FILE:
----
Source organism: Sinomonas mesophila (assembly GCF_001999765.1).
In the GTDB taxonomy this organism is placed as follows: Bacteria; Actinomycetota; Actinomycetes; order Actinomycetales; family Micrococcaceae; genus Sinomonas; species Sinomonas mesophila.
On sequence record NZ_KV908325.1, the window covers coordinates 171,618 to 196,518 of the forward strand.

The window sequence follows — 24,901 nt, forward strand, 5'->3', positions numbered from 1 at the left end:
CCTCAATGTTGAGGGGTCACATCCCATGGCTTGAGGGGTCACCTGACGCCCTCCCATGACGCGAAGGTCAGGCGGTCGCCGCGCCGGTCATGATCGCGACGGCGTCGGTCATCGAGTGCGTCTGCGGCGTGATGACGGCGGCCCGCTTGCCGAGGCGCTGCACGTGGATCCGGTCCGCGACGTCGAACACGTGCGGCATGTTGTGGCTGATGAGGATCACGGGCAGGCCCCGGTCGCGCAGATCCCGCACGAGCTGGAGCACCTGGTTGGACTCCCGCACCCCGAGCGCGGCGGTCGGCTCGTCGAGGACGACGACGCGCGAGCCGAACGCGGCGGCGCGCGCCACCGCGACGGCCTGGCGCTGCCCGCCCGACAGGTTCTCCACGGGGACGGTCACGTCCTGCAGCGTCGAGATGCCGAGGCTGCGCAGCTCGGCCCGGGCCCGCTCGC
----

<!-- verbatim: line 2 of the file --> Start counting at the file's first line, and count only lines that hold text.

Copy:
In the GTDB taxonomy this organism is placed as follows: Bacteria; Actinomycetota; Actinomycetes; order Actinomycetales; family Micrococcaceae; genus Sinomonas; species Sinomonas mesophila.